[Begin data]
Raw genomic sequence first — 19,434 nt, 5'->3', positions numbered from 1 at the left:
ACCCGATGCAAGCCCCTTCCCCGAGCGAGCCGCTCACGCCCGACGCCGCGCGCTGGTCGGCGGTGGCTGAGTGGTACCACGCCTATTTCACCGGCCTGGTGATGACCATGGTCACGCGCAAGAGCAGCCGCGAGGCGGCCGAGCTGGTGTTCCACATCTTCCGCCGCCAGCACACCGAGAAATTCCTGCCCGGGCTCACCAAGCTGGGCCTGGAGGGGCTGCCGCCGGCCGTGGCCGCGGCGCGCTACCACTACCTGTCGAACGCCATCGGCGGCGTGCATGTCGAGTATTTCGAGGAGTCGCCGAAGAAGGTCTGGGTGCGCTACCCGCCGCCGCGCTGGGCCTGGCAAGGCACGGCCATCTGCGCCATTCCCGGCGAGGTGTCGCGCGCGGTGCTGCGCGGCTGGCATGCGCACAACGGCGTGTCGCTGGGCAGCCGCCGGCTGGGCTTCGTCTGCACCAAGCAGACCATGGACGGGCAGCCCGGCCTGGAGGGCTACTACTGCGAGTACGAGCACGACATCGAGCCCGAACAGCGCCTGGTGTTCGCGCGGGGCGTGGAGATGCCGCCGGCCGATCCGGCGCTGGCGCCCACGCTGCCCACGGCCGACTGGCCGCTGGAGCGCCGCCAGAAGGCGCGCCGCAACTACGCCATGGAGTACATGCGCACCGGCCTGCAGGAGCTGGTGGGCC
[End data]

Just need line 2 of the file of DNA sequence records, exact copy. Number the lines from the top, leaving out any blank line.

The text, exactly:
ACCCGATGCAAGCCCCTTCCCCGAGCGAGCCGCTCACGCCCGACGCCGCGCGCTGGTCGGCGGTGGCTGAGTGGTACCACGCCTATTTCACCGGCCTGGTGATGACCATGGTCACGCGCAAGAGCAGCCGCGAGGCGGCCGAGCTGGTGTTCCACATCTTCCGCCGCCAGCACACCGAGAAATTCCTGCCCGGGCTCACCAAGCTGGGCCTGGAGGGGCTGCCGCCGGCCGTGGCCGCGGCGCGCTACCACTACCTGTCGAACGCCATCGGCGGCGTGCATGTCGAGTATTTCGAGGAGTCGCCGAAGAAGGTCTGGGTGCGCTACCCGCCGCCGCGCTGGGCCTGGCAAGGCACGGCCATCTGCGCCATTCCCGGCGAGGTGTCGCGCGCGGTGCTGCGCGGCTGGCATGCGCACAACGGCGTGTCGCTGGGCAGCCGCCGGCTGGGCTTCGTCTGCACCAAGCAGACCATGGACGGGCAGCCCGGCCTGGAGGGCTACTACTGCGAGTACGAGCACGACATCGAGCCCGAACAGCGCCTGGTGTTCGCGCGGGGCGTGGAGATGCCGCCGGCCGATCCGGCGCTGGCGCCCACGCTGCCCACGGCCGACTGGCCGCTGGAGCGCCGCCAGAAGGCGCGCCGCAACTACGCCATGGAGTACATGCGCACCGGCCTGCAGGAGCTGGTGGGCC